Performing DFF optimizations - opt_dff

This pass identifies single-bit d-type flip-flops ($_DFF_, $dff, and $adff cells) with a constant data input and replaces them with a constant driver. It can also merge clock enables and synchronous reset multiplexers, removing unused control inputs.

Called with -nodffe and -nosdff, this pass is used to prepare a design for FSM handling.

Removing unused cells and wires - opt_clean pass

This pass identifies unused signals and cells and removes them from the design. It also creates an \unused_bits attribute on wires with unused bits. This attribute can be used for debugging or by other optimization passes.

When to use opt or clean

Usually it does not hurt to call opt after each regular command in the synthesis script. But it increases the synthesis time, so it is favourable to only call opt when an improvement can be achieved.

It is generally a good idea to call opt before inherently expensive commands such as sat or freduce, as the possible gain is much higher in these cases as the possible loss.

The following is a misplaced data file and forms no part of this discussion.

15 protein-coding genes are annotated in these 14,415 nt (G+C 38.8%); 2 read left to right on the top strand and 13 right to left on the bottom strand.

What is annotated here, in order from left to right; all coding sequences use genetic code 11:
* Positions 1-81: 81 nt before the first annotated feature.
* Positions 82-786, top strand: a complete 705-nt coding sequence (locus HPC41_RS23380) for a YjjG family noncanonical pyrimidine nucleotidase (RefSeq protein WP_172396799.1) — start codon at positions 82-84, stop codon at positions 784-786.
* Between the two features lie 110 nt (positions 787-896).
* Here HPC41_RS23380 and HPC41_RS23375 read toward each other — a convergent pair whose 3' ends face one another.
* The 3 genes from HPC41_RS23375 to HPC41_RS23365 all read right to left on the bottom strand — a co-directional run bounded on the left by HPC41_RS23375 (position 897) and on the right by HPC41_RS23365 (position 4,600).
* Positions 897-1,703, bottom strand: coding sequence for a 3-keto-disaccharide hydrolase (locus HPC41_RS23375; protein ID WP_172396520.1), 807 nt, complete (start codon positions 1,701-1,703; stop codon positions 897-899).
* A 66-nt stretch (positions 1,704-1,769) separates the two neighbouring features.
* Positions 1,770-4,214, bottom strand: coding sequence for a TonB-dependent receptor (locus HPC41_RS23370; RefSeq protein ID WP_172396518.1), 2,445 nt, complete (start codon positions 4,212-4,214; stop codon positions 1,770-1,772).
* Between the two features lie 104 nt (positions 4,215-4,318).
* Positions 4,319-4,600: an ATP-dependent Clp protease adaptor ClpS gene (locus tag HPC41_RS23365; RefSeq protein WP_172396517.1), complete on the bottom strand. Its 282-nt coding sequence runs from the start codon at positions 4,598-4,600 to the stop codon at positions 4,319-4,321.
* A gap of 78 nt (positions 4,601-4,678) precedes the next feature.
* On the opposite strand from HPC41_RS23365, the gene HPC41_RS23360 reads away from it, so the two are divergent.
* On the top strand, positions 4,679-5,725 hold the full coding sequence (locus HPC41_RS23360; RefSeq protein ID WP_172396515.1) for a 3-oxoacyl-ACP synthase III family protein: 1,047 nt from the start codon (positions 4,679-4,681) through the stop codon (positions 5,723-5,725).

The clean command, which is an alias for opt_clean with fewer outputs, on the other hand is very fast and many commands leave a mess (dangling signal wires, etc). For example, most commands do not remove any wires or cells. They just change the connections and depend on a later call to clean to get rid of the now unused objects. So the occasional ;;, which itself is an alias for clean, is a good idea in every synthesis script, e.g:

hierarchy; proc; opt; memory; opt_expr;; fsm;;

Other optimizations